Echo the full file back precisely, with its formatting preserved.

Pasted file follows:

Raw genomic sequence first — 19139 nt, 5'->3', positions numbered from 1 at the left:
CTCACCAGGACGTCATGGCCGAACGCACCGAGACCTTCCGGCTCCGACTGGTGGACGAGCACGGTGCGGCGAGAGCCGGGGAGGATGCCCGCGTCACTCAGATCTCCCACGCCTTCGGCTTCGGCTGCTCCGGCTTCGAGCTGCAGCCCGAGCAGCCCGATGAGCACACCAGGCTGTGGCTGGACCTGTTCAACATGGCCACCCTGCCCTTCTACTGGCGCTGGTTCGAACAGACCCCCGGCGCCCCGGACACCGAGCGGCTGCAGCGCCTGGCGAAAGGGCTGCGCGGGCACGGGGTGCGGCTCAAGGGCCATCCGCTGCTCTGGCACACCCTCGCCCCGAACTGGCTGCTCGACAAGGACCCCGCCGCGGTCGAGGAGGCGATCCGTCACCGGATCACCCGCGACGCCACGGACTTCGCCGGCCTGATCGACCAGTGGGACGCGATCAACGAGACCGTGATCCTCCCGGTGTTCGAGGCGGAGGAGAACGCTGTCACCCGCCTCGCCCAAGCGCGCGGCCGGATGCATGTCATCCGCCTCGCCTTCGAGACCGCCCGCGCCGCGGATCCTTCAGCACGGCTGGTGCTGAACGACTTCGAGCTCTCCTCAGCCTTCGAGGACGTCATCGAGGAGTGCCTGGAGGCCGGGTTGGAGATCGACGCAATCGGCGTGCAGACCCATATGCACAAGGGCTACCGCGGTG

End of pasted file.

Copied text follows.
Raw genomic sequence first — 19139 nt, 5'->3', positions numbered from 1 at the left:
CTCACCAGGACGTCATGGCCGAACGCACCGAGACCTTCCGGCTCCGACTGGTGGACGAGCACGGTGCGGCGAGAGCCGGGGAGGATGCCCGCGTCACTCAGATCTCCCACGCCTTCGGCTTCGGCTGCTCCGGCTTCGAGCTGCAGCCCGAGCAGCCCGATGAGCACACCAGGCTGTGGCTGGACCTGTTCAACATGGCCACCCTGCCCTTCTACTGGCGCTGGTTCGAACAGACCCCCGGCGCCCCGGACACCGAGCGGCTGCAGCGCCTGGCGAAAGGGCTGCGCGGGCACGGGGTGCGGCTCAAGGGCCATCCGCTGCTCTGGCACACCCTCGCCCCGAACTGGCTGCTCGACAAGGACCCCGCCGCGGTCGAGGAGGCGATCCGTCACCGGATCACCCGCGACGCCACGGACTTCGCCGGCCTGATCGACCAGTGGGACGCGATCAACGAGACCGTGATCCTCCCGGTGTTCGAGGCGGAGGAGAACGCTGTCACCCGCCTCGCCCAAGCGCGCGGCCGGATGCATGTCATCCGCCTCGCCTTCGAGACCGCCCGCGCCGCGGATCCTTCAGCACGGCTGGTGCTGAACGACTTCGAGCTCTCCTCAGCCTTCGAGGACGTCATCGAGGAGTGCCTGGAGGCCGGGTTGGAGATCGACGCAATCGGCGTGCAGACCCATATGCACAAGGGCTACCGCGGTG